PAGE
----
“Alex, I find it hard to be around you. There’s still too much and I’m not that strong.”
“You are,” he said, hauling himself out of the pile. “I know you.”
When he left, I lay on the leaves still watching the sky. I know you. But the me he had known was two years ago – the two longest, most difficult years of my life. Right now I hardly even knew myself.
“Hi Jake,” I answered the phone.
“Lauren, hi. Sorry our date turning into an un-date. Can I make it up to you?”
I told myself I should, but ultimately there would be no point. I was in no position to be bringing another person into this equation. I sucked at long division.
“Jake, it turns out I’m not really looking to date anyone just now. But I like you. If it’s cool, would you want to come to the game with me tonight?”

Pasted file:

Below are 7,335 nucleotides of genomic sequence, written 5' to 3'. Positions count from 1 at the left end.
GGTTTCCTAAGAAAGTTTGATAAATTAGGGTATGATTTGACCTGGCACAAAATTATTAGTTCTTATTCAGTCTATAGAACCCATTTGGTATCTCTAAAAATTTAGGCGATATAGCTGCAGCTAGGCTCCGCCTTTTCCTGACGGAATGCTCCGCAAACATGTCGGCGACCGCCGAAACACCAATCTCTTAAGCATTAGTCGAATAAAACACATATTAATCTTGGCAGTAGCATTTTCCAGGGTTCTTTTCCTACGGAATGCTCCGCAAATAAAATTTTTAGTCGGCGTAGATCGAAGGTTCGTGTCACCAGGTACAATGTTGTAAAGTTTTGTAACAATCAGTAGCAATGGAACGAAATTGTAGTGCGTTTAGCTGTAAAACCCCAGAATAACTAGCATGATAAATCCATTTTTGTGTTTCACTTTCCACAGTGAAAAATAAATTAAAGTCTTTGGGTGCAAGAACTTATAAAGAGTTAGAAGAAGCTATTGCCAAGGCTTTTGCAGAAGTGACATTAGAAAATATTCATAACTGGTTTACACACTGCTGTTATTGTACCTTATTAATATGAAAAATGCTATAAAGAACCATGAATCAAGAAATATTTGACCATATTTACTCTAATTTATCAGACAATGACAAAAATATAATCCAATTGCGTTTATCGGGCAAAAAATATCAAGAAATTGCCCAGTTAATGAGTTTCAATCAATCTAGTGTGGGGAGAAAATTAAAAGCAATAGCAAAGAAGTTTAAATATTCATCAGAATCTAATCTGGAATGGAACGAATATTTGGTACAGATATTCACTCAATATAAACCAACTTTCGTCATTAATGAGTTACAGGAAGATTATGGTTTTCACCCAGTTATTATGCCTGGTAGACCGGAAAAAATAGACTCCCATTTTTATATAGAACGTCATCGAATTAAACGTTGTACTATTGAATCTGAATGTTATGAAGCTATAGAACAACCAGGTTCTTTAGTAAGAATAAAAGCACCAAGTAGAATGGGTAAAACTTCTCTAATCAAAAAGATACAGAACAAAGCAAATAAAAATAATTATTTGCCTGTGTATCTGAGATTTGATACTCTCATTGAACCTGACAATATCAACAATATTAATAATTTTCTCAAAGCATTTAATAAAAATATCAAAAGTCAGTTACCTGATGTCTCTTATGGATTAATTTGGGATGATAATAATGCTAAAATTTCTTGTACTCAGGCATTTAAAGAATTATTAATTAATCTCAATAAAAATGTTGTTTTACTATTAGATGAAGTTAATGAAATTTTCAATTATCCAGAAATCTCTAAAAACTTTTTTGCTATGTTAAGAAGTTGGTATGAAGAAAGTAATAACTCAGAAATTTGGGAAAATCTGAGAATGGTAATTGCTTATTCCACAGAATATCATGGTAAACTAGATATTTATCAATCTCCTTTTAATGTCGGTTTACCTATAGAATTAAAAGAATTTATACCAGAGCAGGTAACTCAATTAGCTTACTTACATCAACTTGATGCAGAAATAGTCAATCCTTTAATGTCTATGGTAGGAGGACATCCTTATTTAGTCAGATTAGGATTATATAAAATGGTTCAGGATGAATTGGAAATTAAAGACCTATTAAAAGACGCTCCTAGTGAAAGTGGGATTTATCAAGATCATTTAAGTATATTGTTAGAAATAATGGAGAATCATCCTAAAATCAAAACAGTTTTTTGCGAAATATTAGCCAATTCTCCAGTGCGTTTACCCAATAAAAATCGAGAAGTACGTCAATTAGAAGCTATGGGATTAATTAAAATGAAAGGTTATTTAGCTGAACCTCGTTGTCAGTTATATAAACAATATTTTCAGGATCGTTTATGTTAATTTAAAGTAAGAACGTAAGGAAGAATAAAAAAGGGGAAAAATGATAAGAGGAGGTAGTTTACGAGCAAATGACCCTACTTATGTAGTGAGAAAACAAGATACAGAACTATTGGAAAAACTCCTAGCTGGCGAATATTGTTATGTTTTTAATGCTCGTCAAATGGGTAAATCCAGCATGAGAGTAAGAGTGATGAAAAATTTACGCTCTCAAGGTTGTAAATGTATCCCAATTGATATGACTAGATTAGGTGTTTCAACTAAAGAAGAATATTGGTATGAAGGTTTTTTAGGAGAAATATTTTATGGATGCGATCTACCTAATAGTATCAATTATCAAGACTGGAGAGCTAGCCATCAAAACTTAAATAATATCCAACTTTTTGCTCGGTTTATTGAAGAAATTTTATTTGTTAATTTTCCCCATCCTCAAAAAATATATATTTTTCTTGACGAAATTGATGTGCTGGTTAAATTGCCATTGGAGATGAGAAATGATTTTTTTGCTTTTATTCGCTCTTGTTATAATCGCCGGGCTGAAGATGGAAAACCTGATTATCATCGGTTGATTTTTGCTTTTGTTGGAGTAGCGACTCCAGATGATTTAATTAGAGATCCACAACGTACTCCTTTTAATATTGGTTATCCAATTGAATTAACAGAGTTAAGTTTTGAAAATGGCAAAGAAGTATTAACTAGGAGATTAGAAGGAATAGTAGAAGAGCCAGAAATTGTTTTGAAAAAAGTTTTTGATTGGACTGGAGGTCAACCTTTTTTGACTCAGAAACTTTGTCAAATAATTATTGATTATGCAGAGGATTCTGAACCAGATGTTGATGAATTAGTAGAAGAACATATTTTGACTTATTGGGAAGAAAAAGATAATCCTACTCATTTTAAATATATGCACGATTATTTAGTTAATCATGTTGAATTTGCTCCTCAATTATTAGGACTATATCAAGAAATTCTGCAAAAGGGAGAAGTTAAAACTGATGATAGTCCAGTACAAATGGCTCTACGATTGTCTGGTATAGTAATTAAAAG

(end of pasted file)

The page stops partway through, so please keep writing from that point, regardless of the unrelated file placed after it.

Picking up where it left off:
Never hurts to keep them guessing.
Alex looked up from the ice to my seats. When he saw Jake sitting next to me, his expression flashed a little dark. I smiled, reveling in the knowledge that I was being a little bitch. It felt good to regain the upper hand, if only for a while. The game was great – Calgary steamrolled Atlanta. When Alex got a goal, I was the first one out of my seat cheering. Maybe a little too enthusiastic.
“So, you and Tanguay. I take it that’s not a new thing.”
I must have looked embarrassed and shocked all at the same time.
“I am a detective, Lauren,” he added. Right, of course.
“It’s a very old thing that is not a thing anymore,” I informed him crisply. He smiled, and I knew Jake and I were now officially friends.
“Right. Also my job to know when people are lying.” He finished his hot dog. “It’s because I don’t ride the horse, isn’t it?”
Jake nearly died when I took him into the locker room. He looked like a kid – taking in the stacks of equipment, the whiteboard with a play drawn on it. The media were doing their thing, so we stood at the back until they had mostly cleared out.
“Hey Jake, good to see you,” Pardy shook his hand and gave me a strange look. I kept on smiling.
“What’s up, guys? You picked a good game to come to,” Robyn added. “Want to get a drink with us?”